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Quote of the Day
“Saturday morning I went to New York to attend matters of the house. The scene at the corner of wall and Nassau streets I shall never forget. For squares in every direction streets were a solid mass of black cats, and surging back and forth, while men gesticulated, shouted and rushed to and fro. The doors of Fisk and Hatch, E. D. Randolph and Company and Jay Cooke and Company, “all in a row” on Nassau Street, were closed, and curious crowds were coming and going and gazing at the doors and windows. A run was in progress on the fourth national Bank, across the way from Fisk and Hatch, and this redoubled the excitement. Long rows of anxious men, with checks in their hands, waited impatiently for their turns to come, and scores of panicky depositors constantly swelled the column. At noon all confidence in everything seemed gone, and six banks in 18 firms had gone up, and the clearinghouse and stock exchange finally shut up shop for the day and advised everybody to go home till Monday.”– Letter from Alvred Nettleton, a manager at the office of bond powerhouse Jay Cooke and Company. Dated September 18th, 1873. Source: Eyewitness to Wall Street
What Nettleton was describing would become the Panic of 1873, the worst financial panic in the country’s history at the time. For more on the panic, see below:
September 18th – This Day in Stock Market History
September 18th, 1873 – Jay Cooke & Company (The financial institution that helped finance the union in the civil war) would announce its bankruptcy.
The announcement would lead to bank runs and a major sell off in railroad equities. The resulting panic would eventually close the New York Stock Market on September 20th, 1873 and would last for 10 days.
As the crisis continued to unfold, newspapers would begin to refer to this day as “Black Thursday”.
It would take the economy more than 6 years to recover from the panic, a period that would become known at the time as the “Great Depression” (after 1930, it would become known as the “Long Depression”).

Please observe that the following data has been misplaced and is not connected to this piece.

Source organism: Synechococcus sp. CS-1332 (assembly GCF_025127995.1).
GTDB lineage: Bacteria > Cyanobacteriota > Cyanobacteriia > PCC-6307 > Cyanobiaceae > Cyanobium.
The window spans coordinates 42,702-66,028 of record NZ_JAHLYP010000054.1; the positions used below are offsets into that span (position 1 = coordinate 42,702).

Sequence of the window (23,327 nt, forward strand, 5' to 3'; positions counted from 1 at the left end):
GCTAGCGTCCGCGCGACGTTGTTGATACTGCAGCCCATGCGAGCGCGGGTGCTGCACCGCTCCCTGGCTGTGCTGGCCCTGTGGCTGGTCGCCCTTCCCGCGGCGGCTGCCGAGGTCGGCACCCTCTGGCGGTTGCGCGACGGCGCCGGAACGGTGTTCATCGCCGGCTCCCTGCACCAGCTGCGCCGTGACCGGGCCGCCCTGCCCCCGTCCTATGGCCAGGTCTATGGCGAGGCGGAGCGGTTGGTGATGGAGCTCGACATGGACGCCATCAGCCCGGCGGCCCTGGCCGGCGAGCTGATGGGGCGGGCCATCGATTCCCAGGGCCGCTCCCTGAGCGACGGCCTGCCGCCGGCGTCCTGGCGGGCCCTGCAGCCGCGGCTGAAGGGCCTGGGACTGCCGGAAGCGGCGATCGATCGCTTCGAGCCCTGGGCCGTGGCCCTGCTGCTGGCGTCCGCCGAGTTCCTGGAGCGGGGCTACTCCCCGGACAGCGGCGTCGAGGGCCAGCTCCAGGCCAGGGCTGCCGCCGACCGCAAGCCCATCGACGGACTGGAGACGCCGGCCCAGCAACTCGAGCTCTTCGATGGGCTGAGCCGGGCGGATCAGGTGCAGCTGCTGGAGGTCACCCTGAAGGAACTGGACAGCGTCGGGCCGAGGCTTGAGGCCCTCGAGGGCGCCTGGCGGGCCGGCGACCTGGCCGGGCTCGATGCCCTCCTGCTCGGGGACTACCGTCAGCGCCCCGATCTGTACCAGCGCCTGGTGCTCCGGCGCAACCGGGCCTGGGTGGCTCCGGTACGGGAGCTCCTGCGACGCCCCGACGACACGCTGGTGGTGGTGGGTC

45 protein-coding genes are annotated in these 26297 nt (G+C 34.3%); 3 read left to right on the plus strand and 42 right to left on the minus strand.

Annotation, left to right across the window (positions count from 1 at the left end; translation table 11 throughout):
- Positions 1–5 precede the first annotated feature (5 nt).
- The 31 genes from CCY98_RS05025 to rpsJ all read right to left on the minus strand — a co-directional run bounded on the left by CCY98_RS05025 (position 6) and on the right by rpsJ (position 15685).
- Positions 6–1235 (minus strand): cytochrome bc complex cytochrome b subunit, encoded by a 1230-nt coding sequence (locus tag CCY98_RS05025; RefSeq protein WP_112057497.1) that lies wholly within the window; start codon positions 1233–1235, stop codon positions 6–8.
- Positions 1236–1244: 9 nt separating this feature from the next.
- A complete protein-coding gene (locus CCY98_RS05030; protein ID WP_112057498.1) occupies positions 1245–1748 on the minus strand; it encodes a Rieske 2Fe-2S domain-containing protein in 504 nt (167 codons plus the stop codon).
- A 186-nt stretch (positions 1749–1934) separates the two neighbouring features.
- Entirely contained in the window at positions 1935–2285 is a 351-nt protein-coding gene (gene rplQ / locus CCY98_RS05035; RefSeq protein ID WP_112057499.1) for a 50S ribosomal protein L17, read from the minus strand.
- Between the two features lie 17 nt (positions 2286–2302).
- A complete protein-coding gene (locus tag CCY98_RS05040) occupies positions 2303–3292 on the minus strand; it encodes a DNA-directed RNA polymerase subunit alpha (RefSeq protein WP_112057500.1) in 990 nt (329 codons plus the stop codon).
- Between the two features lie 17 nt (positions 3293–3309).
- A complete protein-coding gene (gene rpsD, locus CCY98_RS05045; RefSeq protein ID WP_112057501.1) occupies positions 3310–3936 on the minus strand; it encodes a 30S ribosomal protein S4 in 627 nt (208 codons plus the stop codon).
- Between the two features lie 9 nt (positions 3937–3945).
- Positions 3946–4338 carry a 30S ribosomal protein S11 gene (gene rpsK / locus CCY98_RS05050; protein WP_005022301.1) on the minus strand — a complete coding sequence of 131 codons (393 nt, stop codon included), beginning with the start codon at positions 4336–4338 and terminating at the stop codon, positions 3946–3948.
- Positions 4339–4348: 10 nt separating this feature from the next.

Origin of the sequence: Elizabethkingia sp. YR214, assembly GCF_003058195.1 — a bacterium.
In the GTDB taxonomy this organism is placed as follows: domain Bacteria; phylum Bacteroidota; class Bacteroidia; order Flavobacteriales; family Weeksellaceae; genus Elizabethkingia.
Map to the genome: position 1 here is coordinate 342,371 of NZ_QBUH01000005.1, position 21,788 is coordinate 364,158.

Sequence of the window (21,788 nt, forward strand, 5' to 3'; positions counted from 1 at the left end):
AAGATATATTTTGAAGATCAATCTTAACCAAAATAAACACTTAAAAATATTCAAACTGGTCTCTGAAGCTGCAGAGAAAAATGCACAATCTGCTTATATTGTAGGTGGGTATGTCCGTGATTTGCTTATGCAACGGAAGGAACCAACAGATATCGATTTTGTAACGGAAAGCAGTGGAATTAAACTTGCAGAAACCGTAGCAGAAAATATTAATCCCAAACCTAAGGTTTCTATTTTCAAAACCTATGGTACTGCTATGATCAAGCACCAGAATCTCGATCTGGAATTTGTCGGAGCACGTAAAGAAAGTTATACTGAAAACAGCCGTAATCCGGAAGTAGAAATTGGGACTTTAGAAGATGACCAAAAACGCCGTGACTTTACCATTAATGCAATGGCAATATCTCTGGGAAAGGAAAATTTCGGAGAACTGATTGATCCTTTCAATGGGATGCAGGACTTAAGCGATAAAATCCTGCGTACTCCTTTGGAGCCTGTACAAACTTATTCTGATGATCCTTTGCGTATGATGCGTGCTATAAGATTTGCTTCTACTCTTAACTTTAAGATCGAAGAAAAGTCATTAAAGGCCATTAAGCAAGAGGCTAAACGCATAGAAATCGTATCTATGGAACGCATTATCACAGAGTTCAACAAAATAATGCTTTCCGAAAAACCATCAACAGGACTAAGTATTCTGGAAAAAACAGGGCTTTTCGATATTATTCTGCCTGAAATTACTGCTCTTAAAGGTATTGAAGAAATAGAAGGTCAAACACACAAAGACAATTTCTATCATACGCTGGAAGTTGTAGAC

Jay Cooke & Co. became over extended lending to North Pacific Railway to build a second transcontinental rail line. Several other banks were facing trouble during this time, but Jay Cooke & Co was the largest. When the bank failed, investors feared that anyone could be next.
The resulting panic would cause runs at hundreds of banks and many brokerage houses as well. In total, the panic would cause more than 100 banks to close.
The financial crisis that kicked off in September 1873 would become one of the worst the U.S. had experienced up until that time. Much of the nation’s economy did not recover for nearly 6 years. Over the course of the panic, nearly 4,000 banks would fail, 115+ railroads would go bankrupt and over 18,000 businesses would shut down before the economy improved. For this reason the period would be referred to as the “Great Depression” until the early 1930’s.
The panic would see Philadelphia’s dominance in finance end, ceding much of its future business to Wall Street in New York. The panic would also ruin many of America’s prominent bankers of the day, helping to clear the way for new bankers like J.P Morgan to rise to power.
September 18th, 2008 – As financial crisis worsens (Lehman Brothers had declared bankruptcy September 15th) Ben Bernanke is quoted saying “We may not have an economy on Monday”
Although the stock market would continue to drop for several months, this period during the Panic of 2008 was arguably the scariest for many investors.
Also on this day in 2008, SEC initiates a short selling ban in an attempt to halt the decline in the stock market.
The Dow Jones Industrial Average would rise 1,000 points from the low on September 18th to high on September 19th. However, the gain would be very short lived.
Over the next 6 months the U.S. stock market would fall nearly 40%:
Best September 18th in Dow Jones Industrial Average History
2008 – Up 3.86%, 410.03 points.
Worst September 18th in Dow Jones Industrial Average History
1931 – Down 5.49%, 6.68 points.
Read of the Day
Want to become a better investor? Charlie Munger once said:
“Business Schools fail by teaching what is easy to teach but less useful. Going back to teaching business history as Harvard used to would be good; there’s a lot to be learned from the rise and fall of GM, or the rise and fall of railroads.”
1873 was one of those periods of railroad failures. In fact, Jay Cooke and Company failed because of the problems with constructing the Northern Pacific Railroad. The story is detailed in a wonderful historical novel, Jay Cooke’s Gamble: The Northern Pacific Railroad, the Sioux, and the Panic of 1873